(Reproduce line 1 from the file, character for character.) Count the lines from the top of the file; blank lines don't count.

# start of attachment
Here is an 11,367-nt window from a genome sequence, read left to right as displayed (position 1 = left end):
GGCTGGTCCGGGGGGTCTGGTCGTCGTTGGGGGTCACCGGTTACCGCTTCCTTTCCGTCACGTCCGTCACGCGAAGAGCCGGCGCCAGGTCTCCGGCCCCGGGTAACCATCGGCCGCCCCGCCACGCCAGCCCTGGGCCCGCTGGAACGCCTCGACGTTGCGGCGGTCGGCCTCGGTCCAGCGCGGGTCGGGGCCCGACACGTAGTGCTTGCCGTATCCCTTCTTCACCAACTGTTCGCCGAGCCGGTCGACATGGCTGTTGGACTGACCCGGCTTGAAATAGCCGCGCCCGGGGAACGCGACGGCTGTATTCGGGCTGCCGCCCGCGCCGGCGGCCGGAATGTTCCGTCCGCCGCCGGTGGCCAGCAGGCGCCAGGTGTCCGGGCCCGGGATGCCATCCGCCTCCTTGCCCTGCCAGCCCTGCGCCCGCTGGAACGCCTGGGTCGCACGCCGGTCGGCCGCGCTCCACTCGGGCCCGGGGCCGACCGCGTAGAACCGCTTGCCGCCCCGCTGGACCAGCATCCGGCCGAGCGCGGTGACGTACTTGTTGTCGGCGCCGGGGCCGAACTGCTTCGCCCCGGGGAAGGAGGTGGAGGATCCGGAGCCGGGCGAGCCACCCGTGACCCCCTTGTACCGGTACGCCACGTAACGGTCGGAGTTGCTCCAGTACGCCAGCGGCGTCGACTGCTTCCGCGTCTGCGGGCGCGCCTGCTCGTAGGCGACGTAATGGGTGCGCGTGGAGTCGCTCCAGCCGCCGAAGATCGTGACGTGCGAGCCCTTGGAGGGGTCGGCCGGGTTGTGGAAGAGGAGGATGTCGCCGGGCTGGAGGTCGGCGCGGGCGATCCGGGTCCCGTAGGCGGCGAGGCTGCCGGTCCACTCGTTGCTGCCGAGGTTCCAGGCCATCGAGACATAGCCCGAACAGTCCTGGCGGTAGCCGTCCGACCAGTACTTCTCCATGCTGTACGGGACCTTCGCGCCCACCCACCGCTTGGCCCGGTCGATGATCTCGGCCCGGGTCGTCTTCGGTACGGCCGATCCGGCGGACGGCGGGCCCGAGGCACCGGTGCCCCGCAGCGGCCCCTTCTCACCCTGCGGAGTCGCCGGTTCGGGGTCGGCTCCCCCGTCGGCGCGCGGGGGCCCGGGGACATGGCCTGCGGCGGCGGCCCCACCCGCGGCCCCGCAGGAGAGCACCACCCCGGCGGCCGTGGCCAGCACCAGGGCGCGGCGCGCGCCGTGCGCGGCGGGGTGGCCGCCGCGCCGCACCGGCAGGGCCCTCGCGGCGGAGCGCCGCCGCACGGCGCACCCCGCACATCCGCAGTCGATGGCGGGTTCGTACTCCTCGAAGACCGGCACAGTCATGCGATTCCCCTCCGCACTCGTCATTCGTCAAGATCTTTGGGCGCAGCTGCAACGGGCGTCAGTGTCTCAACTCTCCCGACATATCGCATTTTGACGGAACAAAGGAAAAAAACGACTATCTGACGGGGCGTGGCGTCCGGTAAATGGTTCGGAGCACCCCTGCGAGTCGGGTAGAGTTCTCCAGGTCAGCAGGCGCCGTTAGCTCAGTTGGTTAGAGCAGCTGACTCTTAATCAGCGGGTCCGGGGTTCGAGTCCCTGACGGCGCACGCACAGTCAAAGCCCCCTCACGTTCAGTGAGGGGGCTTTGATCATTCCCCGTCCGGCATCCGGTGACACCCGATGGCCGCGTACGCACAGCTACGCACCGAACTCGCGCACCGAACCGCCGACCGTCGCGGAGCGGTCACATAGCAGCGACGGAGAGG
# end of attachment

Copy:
Here is an 11,367-nt window from a genome sequence, read left to right as displayed (position 1 = left end):